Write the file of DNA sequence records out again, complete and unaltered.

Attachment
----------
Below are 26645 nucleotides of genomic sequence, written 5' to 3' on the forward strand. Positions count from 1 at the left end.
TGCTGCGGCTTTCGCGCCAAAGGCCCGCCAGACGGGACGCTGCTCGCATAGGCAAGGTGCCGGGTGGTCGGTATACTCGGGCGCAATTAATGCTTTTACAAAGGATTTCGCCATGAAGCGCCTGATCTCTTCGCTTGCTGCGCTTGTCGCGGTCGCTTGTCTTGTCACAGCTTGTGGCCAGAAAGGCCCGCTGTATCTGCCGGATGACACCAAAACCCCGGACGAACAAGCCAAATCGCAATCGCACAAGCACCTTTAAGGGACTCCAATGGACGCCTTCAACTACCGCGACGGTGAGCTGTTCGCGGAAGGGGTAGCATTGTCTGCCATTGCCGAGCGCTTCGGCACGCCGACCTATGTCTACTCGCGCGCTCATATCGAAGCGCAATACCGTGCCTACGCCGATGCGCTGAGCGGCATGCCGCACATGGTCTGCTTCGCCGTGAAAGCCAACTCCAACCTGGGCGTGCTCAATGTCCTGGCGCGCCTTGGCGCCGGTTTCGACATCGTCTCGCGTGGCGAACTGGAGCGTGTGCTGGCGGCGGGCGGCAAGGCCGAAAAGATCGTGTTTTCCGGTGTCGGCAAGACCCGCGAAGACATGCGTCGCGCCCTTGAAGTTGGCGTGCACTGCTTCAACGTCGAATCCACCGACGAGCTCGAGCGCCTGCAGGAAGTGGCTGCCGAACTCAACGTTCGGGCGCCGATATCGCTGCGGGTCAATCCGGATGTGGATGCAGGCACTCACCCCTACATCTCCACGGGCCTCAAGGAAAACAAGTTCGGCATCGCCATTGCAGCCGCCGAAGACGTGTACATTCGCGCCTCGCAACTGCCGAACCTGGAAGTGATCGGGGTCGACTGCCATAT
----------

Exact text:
Below are 26645 nucleotides of genomic sequence, written 5' to 3' on the forward strand. Positions count from 1 at the left end.
TGCTGCGGCTTTCGCGCCAAAGGCCCGCCAGACGGGACGCTGCTCGCATAGGCAAGGTGCCGGGTGGTCGGTATACTCGGGCGCAATTAATGCTTTTACAAAGGATTTCGCCATGAAGCGCCTGATCTCTTCGCTTGCTGCGCTTGTCGCGGTCGCTTGTCTTGTCACAGCTTGTGGCCAGAAAGGCCCGCTGTATCTGCCGGATGACACCAAAACCCCGGACGAACAAGCCAAATCGCAATCGCACAAGCACCTTTAAGGGACTCCAATGGACGCCTTCAACTACCGCGACGGTGAGCTGTTCGCGGAAGGGGTAGCATTGTCTGCCATTGCCGAGCGCTTCGGCACGCCGACCTATGTCTACTCGCGCGCTCATATCGAAGCGCAATACCGTGCCTACGCCGATGCGCTGAGCGGCATGCCGCACATGGTCTGCTTCGCCGTGAAAGCCAACTCCAACCTGGGCGTGCTCAATGTCCTGGCGCGCCTTGGCGCCGGTTTCGACATCGTCTCGCGTGGCGAACTGGAGCGTGTGCTGGCGGCGGGCGGCAAGGCCGAAAAGATCGTGTTTTCCGGTGTCGGCAAGACCCGCGAAGACATGCGTCGCGCCCTTGAAGTTGGCGTGCACTGCTTCAACGTCGAATCCACCGACGAGCTCGAGCGCCTGCAGGAAGTGGCTGCCGAACTCAACGTTCGGGCGCCGATATCGCTGCGGGTCAATCCGGATGTGGATGCAGGCACTCACCCCTACATCTCCACGGGCCTCAAGGAAAACAAGTTCGGCATCGCCATTGCAGCCGCCGAAGACGTGTACATTCGCGCCTCGCAACTGCCGAACCTGGAAGTGATCGGGGTCGACTGCCATAT